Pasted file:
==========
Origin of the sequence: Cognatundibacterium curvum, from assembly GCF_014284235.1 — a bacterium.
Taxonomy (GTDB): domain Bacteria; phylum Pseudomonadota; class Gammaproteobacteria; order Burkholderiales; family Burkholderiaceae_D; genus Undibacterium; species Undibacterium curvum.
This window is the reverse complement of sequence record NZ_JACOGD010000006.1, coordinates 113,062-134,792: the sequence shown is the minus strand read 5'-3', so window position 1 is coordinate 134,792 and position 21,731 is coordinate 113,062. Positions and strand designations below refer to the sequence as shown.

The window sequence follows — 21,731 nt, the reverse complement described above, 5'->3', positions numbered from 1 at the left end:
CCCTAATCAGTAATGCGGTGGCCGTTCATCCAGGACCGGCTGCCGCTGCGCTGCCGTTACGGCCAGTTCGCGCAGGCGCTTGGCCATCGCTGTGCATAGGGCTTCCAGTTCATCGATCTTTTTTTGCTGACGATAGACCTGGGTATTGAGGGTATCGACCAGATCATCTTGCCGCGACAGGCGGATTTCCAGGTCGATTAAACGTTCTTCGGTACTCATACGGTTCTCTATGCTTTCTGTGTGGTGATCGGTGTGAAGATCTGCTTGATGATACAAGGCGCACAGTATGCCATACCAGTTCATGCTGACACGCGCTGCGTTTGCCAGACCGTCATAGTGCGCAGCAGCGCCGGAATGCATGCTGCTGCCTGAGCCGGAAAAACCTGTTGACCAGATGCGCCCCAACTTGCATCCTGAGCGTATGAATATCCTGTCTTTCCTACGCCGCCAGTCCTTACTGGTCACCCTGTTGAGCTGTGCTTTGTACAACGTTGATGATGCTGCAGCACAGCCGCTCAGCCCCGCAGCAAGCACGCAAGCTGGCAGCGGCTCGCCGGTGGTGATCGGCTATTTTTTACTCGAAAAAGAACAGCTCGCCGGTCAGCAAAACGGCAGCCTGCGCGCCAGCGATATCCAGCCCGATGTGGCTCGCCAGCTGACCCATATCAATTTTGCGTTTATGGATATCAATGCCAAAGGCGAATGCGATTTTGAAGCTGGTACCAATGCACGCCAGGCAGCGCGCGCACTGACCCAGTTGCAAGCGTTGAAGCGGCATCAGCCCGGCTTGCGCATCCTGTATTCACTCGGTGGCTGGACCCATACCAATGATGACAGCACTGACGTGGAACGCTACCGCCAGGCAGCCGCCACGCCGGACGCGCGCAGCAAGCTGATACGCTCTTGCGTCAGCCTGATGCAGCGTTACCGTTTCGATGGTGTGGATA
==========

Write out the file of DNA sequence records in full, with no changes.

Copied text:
Origin of the sequence: Cognatundibacterium curvum, from assembly GCF_014284235.1 — a bacterium.
Taxonomy (GTDB): domain Bacteria; phylum Pseudomonadota; class Gammaproteobacteria; order Burkholderiales; family Burkholderiaceae_D; genus Undibacterium; species Undibacterium curvum.
This window is the reverse complement of sequence record NZ_JACOGD010000006.1, coordinates 113,062-134,792: the sequence shown is the minus strand read 5'-3', so window position 1 is coordinate 134,792 and position 21,731 is coordinate 113,062. Positions and strand designations below refer to the sequence as shown.

The window sequence follows — 21,731 nt, the reverse complement described above, 5'->3', positions numbered from 1 at the left end:
CCCTAATCAGTAATGCGGTGGCCGTTCATCCAGGACCGGCTGCCGCTGCGCTGCCGTTACGGCCAGTTCGCGCAGGCGCTTGGCCATCGCTGTGCATAGGGCTTCCAGTTCATCGATCTTTTTTTGCTGACGATAGACCTGGGTATTGAGGGTATCGACCAGATCATCTTGCCGCGACAGGCGGATTTCCAGGTCGATTAAACGTTCTTCGGTACTCATACGGTTCTCTATGCTTTCTGTGTGGTGATCGGTGTGAAGATCTGCTTGATGATACAAGGCGCACAGTATGCCATACCAGTTCATGCTGACACGCGCTGCGTTTGCCAGACCGTCATAGTGCGCAGCAGCGCCGGAATGCATGCTGCTGCCTGAGCCGGAAAAACCTGTTGACCAGATGCGCCCCAACTTGCATCCTGAGCGTATGAATATCCTGTCTTTCCTACGCCGCCAGTCCTTACTGGTCACCCTGTTGAGCTGTGCTTTGTACAACGTTGATGATGCTGCAGCACAGCCGCTCAGCCCCGCAGCAAGCACGCAAGCTGGCAGCGGCTCGCCGGTGGTGATCGGCTATTTTTTACTCGAAAAAGAACAGCTCGCCGGTCAGCAAAACGGCAGCCTGCGCGCCAGCGATATCCAGCCCGATGTGGCTCGCCAGCTGACCCATATCAATTTTGCGTTTATGGATATCAATGCCAAAGGCGAATGCGATTTTGAAGCTGGTACCAATGCACGCCAGGCAGCGCGCGCACTGACCCAGTTGCAAGCGTTGAAGCGGCATCAGCCCGGCTTGCGCATCCTGTATTCACTCGGTGGCTGGACCCATACCAATGATGACAGCACTGACGTGGAACGCTACCGCCAGGCAGCCGCCACGCCGGACGCGCGCAGCAAGCTGATACGCTCTTGCGTCAGCCTGATGCAGCGTTACCGTTTCGATGGTGTGGATA